# What is single-phase current

The single-phase current, or single-phase electric current, is one that only travels in one direction and through a single conductor. The single-phase system is the most commonly used for the distribution of lighting, small electric motors and heating. It is a system of production, distribution and consumption of electrical energy formed by a single alternating current or phase. This current, unlike triphasic, has a much lower voltage. This is due to the fact that the three-phase current has 3 phases and 3 alternating currents, which gives rise to an increase in it. Next, we analyze in more detail what single-phase current, or single-phase alternating current, is, what its characteristics are, its uses and the main differences between the two most used types of alternating current: Single-phase current and triphasic current.

## What is single phase current?

Single-phase current, or single-phase electrical current, is the type of alternating current that reaches the house. All homes are designed with a single-phase AC circuit—some older homes excluded. But what exactly does this mean? If we base ourselves on the installation of the home’s single-phase alternating current circuit, what happens is that the single-phase current reaches the home through the R phase cable —the cable that is brown—. The current then returns through a neutral wire that completes the circuit, known as phase n cable —or what is the same, the blue cable—. In this type of single-phase alternating current circuit, the neutral wire has a zero potential, this is so because it does not have any electrical charge or voltage. On the other hand, we must not forget the ground wire, essential to avoid overloads and complications due to the malfunction of any device. This wire is colored green and, in some cases, yellow.

Now, to be clearer about what single-phase current, or single-phase alternating current is, it is essential to make clear what the definition of alternating current is. Alternating current is one in which the magnitude and direction vary cyclically. The most common form of oscillation in alternating current is sinusoidal., thanks to which a much more efficient transmission is achieved than otherwise. The fundamental advantage of alternating current is how easy it is to raise the voltage. For this, only one transformer is needed. Contrary to what happens with its opposite, direct current, in order to raise its voltage it is necessary to use dynamos seriously, which is not very practical.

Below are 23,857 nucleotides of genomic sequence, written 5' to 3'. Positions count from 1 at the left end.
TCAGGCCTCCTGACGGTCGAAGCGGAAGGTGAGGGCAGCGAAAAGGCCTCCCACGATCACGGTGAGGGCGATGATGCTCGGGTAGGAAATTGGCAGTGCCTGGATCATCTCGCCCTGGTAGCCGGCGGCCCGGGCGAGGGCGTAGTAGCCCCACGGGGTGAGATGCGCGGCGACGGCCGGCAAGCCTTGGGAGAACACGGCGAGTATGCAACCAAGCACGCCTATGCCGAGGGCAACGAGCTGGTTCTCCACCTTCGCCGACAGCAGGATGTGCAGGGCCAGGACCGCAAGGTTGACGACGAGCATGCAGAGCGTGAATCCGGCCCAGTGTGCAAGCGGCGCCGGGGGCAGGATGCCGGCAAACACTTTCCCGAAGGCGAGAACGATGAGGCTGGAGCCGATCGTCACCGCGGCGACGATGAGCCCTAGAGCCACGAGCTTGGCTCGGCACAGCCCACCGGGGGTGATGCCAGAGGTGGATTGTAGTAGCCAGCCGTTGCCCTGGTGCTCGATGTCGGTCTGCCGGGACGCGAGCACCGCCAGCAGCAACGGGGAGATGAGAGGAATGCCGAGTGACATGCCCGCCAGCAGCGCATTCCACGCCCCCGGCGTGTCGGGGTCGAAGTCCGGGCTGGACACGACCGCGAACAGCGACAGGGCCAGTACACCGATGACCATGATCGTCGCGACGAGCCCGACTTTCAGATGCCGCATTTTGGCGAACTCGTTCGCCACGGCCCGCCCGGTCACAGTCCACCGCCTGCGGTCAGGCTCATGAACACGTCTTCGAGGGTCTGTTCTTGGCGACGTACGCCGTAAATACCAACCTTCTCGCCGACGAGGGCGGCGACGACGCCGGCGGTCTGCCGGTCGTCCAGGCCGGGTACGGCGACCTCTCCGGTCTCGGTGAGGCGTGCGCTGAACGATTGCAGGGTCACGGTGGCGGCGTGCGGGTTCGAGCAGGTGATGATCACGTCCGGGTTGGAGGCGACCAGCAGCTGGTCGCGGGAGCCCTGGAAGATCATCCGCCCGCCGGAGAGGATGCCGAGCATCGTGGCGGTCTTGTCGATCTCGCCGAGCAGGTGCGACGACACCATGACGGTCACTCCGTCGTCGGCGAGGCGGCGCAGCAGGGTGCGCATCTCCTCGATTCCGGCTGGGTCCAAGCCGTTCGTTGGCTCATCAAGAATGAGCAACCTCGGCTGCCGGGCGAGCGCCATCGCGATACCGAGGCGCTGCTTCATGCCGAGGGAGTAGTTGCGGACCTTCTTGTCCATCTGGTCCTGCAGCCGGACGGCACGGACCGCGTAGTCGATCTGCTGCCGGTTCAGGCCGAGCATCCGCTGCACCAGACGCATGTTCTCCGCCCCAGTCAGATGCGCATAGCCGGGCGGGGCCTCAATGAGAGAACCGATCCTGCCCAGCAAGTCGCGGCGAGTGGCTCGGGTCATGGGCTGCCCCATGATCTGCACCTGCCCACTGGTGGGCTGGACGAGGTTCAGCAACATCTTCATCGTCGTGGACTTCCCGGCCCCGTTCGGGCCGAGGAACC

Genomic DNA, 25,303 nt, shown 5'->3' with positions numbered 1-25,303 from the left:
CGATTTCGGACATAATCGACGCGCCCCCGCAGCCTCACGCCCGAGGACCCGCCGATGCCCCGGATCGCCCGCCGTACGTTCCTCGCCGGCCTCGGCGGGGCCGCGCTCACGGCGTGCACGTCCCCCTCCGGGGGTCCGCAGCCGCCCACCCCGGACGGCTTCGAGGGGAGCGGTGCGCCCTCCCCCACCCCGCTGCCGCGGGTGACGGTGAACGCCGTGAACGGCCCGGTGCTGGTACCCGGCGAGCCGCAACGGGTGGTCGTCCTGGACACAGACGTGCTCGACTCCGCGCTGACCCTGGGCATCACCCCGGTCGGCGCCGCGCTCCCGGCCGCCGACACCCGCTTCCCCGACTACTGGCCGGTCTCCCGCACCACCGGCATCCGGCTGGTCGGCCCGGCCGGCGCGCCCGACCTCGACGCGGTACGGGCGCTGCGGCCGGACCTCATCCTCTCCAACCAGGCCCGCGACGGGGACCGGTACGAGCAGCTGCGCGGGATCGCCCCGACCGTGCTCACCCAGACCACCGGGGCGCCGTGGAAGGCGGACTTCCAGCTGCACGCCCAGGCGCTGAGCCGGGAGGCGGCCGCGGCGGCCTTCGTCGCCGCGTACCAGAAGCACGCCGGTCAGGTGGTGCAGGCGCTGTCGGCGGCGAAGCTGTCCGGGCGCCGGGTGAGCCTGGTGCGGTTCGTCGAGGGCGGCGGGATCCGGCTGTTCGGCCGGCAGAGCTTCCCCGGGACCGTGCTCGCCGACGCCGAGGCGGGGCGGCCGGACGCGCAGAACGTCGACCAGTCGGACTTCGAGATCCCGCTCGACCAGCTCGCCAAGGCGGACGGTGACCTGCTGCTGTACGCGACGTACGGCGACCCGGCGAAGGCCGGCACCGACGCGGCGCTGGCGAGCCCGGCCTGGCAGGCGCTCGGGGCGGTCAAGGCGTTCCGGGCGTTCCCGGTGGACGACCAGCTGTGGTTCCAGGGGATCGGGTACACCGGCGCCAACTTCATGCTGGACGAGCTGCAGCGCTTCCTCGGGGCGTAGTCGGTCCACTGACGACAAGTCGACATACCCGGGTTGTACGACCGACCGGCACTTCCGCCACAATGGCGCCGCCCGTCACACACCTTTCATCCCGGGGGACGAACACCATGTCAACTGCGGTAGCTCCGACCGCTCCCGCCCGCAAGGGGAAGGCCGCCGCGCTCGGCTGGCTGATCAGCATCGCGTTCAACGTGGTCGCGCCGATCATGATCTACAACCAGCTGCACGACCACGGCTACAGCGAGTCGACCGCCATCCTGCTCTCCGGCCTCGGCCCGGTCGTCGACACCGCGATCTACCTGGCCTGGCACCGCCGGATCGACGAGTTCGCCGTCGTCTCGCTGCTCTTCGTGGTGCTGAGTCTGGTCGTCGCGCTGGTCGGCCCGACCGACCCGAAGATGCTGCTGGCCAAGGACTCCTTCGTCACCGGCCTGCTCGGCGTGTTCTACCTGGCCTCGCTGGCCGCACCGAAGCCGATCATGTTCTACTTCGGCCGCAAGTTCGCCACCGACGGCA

## Characteristics of single-phase current

Once we have a more than approximate idea of ​​what single-phase current is, we now go on to analyze some of its most outstanding characteristics. These are:

• Voltage with identical variations: Because the single-phase alternating current circuit is made up of a single phase, the voltage variation always varies in the same way. The same does not happen in the case of three-phase current, where there are 3 different phases through which the current flows with a phase shift of 120º.
• voltage values: The voltage values ​​usually range between 110 and 230V.
• Variations in each countryNote: While the permitted voltage in Spain is 230V, this may vary in other countries. Examples of them are Ecuador and El Salvador, with 120V; Egypt, with 220V; Cuba, with 110 V, etc.

## Uses of single-phase current

The uses of single-phase current, or single-phase alternating current, are practically 3, as we mentioned in the introduction. These are:

• Lightning: Above all, for the home lighting system.
• Heating: The single-phase electric current is also used for heating homes and for appliances or devices that we can have in the home.
• small engines: Another less frequent use of single-phase alternating current is for small motors. However, because a single-phase supply connected to an electric motor does not produce a rotating magnetic field, additional circuitry is often required to achieve its starting.

## Difference Between Single Phase and Three Phase Current

Although both use an alternating current system, the differences between the two are many. Next, we analyze what are the main differences between single-phase and three-phase current:

• voltage difference: While the single-phase current usually has a voltage of 110 to 230V, the three-phase current exceeds the value by far, reaching about 380V.
• Different system or circuit: The wiring of both AC systems varies from each other. In the case of single-phase current we find a 3-wire installation, as explained above, while in three-phase current the wiring consists of the following circuit made up of 5 cables:
• black wire: For phase 1.
• brown wire: For phase 2.
• gray wire: For phase 3.
• blue wire: For neutral.
• green or yellow wire: For grounding.
• Price: Three-phase current can also be used in home installations, especially when we lack power due to the number of high-consumption devices and appliances used. In that case, the three-phase current is of great help because it has more power. Now, this supposes an increase in the final price of our bill, while the single-phase current is cheaper. It is essential, in the event that the installation of the house is done with a three-phase current circuit, that appliances prepared for it are used.
• Power: The power required by the three-phase current so that the electrical appliances that work with it can work must be greater than 14.45 kW, while in the case of single-phase electric current installations, this is much lower.
• Use: In general, the use of three-phase current is usually associated with large warehouses or factories. The use of single-phase alternating current is intended for homes.

These are only the concepts of single-phase current.